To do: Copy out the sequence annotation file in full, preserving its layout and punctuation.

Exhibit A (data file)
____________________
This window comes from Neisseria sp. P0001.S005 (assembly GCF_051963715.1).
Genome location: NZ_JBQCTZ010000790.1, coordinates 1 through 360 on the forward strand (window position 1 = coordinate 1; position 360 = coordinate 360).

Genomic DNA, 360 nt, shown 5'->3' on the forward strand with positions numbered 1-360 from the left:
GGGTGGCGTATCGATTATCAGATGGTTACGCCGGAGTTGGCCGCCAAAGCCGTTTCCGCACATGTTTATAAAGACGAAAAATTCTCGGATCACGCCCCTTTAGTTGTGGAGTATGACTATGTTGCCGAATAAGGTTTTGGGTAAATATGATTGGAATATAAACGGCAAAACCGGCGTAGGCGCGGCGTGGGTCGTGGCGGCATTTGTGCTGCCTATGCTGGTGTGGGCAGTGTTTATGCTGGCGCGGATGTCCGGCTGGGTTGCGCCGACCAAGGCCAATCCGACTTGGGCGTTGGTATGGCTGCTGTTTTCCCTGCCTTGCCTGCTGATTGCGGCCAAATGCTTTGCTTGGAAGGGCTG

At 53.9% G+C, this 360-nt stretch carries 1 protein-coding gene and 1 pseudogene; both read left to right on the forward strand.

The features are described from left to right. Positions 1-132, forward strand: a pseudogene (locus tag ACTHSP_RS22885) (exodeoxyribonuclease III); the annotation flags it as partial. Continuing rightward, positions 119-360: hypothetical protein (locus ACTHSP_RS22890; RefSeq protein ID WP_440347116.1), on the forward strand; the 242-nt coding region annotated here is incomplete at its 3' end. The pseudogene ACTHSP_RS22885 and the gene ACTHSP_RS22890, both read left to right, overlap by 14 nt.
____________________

This window comes from Neisseria sp. P0001.S005 (assembly GCF_051963715.1).
Genome location: NZ_JBQCTZ010000790.1, coordinates 1 through 360 on the forward strand (window position 1 = coordinate 1; position 360 = coordinate 360).

Genomic DNA, 360 nt, shown 5'->3' on the forward strand with positions numbered 1-360 from the left:
GGGTGGCGTATCGATTATCAGATGGTTACGCCGGAGTTGGCCGCCAAAGCCGTTTCCGCACATGTTTATAAAGACGAAAAATTCTCGGATCACGCCCCTTTAGTTGTGGAGTATGACTATGTTGCCGAATAAGGTTTTGGGTAAATATGATTGGAATATAAACGGCAAAACCGGCGTAGGCGCGGCGTGGGTCGTGGCGGCATTTGTGCTGCCTATGCTGGTGTGGGCAGTGTTTATGCTGGCGCGGATGTCCGGCTGGGTTGCGCCGACCAAGGCCAATCCGACTTGGGCGTTGGTATGGCTGCTGTTTTCCCTGCCTTGCCTGCTGATTGCGGCCAAATGCTTTGCTTGGAAGGGCTG

At 53.9% G+C, this 360-nt stretch carries 1 protein-coding gene and 1 pseudogene; both read left to right on the forward strand.

The features are described from left to right. Positions 1-132, forward strand: a pseudogene (locus tag ACTHSP_RS22885) (exodeoxyribonuclease III); the annotation flags it as partial. Continuing rightward, positions 119-360: hypothetical protein (locus ACTHSP_RS22890; RefSeq protein ID WP_440347116.1), on the forward strand; the 242-nt coding region annotated here is incomplete at its 3' end. The pseudogene ACTHSP_RS22885 and the gene ACTHSP_RS22890, both read left to right, overlap by 14 nt.